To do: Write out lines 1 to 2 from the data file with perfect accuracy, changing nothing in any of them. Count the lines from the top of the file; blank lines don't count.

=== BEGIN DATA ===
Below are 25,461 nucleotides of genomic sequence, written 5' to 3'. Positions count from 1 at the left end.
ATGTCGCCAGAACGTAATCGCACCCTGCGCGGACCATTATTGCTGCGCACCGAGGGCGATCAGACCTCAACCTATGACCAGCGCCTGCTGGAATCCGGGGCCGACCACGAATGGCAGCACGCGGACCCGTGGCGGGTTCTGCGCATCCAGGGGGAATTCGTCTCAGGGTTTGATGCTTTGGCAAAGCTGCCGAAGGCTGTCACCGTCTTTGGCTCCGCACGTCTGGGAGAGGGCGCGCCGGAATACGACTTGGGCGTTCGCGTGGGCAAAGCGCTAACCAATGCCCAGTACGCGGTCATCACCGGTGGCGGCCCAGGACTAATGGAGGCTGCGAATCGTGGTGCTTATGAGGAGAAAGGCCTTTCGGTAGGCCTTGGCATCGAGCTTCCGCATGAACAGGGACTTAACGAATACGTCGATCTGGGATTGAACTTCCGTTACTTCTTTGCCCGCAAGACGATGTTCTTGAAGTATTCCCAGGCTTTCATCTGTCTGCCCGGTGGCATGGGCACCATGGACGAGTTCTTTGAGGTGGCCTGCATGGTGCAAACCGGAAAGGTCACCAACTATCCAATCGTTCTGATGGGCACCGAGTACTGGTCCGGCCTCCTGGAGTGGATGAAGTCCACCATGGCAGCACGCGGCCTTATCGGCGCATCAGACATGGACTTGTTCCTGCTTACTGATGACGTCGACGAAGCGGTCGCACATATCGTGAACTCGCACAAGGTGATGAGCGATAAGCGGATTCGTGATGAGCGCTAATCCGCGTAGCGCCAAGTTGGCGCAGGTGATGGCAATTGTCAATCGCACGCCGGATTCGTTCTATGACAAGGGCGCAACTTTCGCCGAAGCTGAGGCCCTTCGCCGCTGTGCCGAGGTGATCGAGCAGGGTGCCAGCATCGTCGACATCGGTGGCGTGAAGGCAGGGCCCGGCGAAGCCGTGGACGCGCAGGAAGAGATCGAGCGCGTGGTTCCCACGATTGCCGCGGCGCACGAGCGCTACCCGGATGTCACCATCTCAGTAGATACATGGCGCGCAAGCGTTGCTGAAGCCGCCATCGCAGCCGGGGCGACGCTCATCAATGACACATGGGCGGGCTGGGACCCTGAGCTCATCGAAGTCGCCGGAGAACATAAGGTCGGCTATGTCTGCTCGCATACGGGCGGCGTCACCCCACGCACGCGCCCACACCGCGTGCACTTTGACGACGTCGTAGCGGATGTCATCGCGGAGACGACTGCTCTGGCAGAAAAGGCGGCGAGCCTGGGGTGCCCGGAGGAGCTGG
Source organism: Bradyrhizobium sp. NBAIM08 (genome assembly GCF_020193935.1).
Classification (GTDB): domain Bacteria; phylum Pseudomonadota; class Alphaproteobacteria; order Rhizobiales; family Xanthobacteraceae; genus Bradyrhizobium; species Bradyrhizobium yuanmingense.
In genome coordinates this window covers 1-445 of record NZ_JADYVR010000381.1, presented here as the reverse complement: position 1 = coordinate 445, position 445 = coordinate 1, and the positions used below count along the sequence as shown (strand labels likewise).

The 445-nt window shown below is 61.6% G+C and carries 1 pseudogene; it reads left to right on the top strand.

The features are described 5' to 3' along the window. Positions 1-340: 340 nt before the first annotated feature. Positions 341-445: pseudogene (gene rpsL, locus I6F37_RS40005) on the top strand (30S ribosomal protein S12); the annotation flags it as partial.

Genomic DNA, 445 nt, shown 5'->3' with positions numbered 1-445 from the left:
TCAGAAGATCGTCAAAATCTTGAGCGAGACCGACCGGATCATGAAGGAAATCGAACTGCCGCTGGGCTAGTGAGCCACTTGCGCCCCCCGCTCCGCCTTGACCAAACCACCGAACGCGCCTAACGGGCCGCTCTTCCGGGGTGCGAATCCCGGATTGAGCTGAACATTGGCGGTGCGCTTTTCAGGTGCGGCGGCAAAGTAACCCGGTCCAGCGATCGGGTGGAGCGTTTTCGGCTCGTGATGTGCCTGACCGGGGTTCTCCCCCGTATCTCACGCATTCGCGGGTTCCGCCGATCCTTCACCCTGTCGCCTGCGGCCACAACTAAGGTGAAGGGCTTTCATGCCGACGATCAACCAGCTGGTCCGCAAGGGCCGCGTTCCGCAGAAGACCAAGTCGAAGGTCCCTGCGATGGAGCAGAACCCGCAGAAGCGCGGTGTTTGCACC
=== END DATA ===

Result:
Below are 25,461 nucleotides of genomic sequence, written 5' to 3'. Positions count from 1 at the left end.
ATGTCGCCAGAACGTAATCGCACCCTGCGCGGACCATTATTGCTGCGCACCGAGGGCGATCAGACCTCAACCTATGACCAGCGCCTGCTGGAATCCGGGGCCGACCACGAATGGCAGCACGCGGACCCGTGGCGGGTTCTGCGCATCCAGGGGGAATTCGTCTCAGGGTTTGATGCTTTGGCAAAGCTGCCGAAGGCTGTCACCGTCTTTGGCTCCGCACGTCTGGGAGAGGGCGCGCCGGAATACGACTTGGGCGTTCGCGTGGGCAAAGCGCTAACCAATGCCCAGTACGCGGTCATCACCGGTGGCGGCCCAGGACTAATGGAGGCTGCGAATCGTGGTGCTTATGAGGAGAAAGGCCTTTCGGTAGGCCTTGGCATCGAGCTTCCGCATGAACAGGGACTTAACGAATACGTCGATCTGGGATTGAACTTCCGTTACTTCTTTGCCCGCAAGACGATGTTCTTGAAGTATTCCCAGGCTTTCATCTGTCTGCCCGGTGGCATGGGCACCATGGACGAGTTCTTTGAGGTGGCCTGCATGGTGCAAACCGGAAAGGTCACCAACTATCCAATCGTTCTGATGGGCACCGAGTACTGGTCCGGCCTCCTGGAGTGGATGAAGTCCACCATGGCAGCACGCGGCCTTATCGGCGCATCAGACATGGACTTGTTCCTGCTTACTGATGACGTCGACGAAGCGGTCGCACATATCGTGAACTCGCACAAGGTGATGAGCGATAAGCGGATTCGTGATGAGCGCTAATCCGCGTAGCGCCAAGTTGGCGCAGGTGATGGCAATTGTCAATCGCACGCCGGATTCGTTCTATGACAAGGGCGCAACTTTCGCCGAAGCTGAGGCCCTTCGCCGCTGTGCCGAGGTGATCGAGCAGGGTGCCAGCATCGTCGACATCGGTGGCGTGAAGGCAGGGCCCGGCGAAGCCGTGGACGCGCAGGAAGAGATCGAGCGCGTGGTTCCCACGATTGCCGCGGCGCACGAGCGCTACCCGGATGTCACCATCTCAGTAGATACATGGCGCGCAAGCGTTGCTGAAGCCGCCATCGCAGCCGGGGCGACGCTCATCAATGACACATGGGCGGGCTGGGACCCTGAGCTCATCGAAGTCGCCGGAGAACATAAGGTCGGCTATGTCTGCTCGCATACGGGCGGCGTCACCCCACGCACGCGCCCACACCGCGTGCACTTTGACGACGTCGTAGCGGATGTCATCGCGGAGACGACTGCTCTGGCAGAAAAGGCGGCGAGCCTGGGGTGCCCGGAGGAGCTGG